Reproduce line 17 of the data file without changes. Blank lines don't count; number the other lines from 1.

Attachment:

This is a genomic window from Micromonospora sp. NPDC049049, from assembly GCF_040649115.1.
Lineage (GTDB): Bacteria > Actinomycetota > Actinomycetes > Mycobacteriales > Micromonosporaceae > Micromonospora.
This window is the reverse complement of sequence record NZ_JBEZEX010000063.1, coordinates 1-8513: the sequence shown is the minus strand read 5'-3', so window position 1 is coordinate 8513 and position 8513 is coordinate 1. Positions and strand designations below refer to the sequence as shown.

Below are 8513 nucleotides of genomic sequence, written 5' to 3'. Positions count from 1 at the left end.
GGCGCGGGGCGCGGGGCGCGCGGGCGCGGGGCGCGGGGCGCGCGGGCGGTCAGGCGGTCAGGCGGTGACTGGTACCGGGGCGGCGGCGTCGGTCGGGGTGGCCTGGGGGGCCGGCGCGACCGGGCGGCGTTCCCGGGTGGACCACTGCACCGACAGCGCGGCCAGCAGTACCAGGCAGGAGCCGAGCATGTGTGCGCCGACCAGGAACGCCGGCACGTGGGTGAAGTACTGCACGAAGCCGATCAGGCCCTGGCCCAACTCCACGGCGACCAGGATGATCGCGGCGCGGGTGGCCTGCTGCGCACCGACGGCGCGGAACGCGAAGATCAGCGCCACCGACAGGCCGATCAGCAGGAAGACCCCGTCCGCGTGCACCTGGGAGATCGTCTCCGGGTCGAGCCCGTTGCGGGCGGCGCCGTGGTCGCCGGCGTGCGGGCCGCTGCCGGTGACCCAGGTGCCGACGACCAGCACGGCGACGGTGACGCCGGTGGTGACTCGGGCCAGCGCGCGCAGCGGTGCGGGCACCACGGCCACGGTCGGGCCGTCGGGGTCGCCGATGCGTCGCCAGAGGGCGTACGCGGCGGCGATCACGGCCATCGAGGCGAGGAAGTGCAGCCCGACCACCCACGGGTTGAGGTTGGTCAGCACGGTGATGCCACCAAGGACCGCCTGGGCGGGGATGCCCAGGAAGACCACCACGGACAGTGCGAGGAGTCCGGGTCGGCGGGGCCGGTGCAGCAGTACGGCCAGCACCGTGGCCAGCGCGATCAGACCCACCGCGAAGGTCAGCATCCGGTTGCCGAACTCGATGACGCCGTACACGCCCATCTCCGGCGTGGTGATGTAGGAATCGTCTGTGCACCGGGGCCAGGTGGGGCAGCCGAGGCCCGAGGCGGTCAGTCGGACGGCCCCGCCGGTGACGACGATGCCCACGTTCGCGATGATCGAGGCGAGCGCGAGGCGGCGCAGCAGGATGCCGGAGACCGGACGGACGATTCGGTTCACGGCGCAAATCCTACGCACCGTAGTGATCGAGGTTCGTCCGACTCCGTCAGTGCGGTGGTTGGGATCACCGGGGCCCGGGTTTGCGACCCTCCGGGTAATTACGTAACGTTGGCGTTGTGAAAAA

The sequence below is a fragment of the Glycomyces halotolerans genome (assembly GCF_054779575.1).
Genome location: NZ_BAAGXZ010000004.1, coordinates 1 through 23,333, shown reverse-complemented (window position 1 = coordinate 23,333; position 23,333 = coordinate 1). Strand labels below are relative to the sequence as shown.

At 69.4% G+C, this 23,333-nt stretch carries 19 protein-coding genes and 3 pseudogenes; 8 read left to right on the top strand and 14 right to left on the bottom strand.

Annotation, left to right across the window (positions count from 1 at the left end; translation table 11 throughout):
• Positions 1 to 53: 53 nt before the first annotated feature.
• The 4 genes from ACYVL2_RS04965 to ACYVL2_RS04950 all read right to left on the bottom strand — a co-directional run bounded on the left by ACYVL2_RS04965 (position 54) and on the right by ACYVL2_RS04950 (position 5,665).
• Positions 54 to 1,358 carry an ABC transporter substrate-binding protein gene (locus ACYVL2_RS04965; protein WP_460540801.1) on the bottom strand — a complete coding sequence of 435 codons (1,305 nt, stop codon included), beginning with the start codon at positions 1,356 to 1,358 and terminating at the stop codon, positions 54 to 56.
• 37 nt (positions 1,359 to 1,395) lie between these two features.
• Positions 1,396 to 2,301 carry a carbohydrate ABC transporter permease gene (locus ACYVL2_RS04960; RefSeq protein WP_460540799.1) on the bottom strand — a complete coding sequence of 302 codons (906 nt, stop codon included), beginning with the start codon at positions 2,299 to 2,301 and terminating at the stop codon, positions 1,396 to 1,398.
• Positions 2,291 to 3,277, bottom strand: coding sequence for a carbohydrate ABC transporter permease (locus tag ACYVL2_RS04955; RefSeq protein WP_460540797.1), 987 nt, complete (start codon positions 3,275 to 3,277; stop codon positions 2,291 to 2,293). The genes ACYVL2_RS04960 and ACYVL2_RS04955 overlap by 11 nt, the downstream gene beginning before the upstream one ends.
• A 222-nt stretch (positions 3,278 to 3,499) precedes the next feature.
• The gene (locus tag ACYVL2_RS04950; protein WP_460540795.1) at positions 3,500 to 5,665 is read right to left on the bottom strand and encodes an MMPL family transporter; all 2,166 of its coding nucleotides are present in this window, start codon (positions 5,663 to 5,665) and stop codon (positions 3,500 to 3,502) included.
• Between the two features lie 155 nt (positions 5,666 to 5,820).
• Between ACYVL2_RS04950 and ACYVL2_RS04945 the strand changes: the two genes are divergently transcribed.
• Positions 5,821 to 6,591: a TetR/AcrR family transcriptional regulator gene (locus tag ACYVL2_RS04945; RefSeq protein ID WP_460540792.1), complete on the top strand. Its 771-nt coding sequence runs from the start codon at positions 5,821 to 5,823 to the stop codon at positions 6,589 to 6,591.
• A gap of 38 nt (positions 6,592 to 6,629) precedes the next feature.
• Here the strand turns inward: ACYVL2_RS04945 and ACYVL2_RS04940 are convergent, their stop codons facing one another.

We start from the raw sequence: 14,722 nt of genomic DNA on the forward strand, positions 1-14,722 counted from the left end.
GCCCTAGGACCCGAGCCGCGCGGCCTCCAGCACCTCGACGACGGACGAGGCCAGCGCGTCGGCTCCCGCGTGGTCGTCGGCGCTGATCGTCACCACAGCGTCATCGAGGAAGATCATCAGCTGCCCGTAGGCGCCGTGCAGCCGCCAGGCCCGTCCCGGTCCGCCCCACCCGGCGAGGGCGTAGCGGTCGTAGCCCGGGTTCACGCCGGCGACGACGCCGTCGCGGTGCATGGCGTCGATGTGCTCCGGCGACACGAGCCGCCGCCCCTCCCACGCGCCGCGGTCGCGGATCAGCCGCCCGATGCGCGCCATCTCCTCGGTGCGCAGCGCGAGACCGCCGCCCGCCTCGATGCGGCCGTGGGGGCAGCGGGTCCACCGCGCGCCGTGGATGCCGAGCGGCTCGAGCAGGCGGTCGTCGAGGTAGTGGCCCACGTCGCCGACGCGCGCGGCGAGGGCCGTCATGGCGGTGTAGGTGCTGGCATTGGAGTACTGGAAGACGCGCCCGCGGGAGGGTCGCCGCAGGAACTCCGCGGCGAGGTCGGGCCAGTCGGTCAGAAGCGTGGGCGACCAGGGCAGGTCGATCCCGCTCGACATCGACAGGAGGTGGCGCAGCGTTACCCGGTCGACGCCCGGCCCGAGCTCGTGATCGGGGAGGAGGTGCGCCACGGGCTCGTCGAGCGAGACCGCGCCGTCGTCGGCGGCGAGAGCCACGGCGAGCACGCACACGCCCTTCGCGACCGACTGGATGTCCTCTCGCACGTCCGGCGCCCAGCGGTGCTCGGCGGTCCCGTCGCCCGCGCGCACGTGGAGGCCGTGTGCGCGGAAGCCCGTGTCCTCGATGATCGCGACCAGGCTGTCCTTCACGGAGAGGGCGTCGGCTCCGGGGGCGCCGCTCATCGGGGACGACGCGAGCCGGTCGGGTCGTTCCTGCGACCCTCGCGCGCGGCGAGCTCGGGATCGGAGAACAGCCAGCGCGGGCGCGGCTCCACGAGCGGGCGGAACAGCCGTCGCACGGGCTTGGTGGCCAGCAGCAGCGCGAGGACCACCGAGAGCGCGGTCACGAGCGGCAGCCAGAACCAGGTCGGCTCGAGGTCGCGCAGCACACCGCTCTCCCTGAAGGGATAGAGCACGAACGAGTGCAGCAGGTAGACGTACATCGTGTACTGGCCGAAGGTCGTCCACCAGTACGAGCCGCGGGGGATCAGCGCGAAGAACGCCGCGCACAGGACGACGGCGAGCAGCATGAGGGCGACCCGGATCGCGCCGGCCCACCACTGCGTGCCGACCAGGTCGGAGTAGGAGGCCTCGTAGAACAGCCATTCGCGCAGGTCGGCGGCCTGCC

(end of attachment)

• The gene (locus tag ACYVL2_RS04950; protein WP_460540795.1) at positions 3,500 to 5,665 is read right to left on the bottom strand and encodes an MMPL family transporter; all 2,166 of its coding nucleotides are present in this window, start codon (positions 5,663 to 5,665) and stop codon (positions 3,500 to 3,502) included.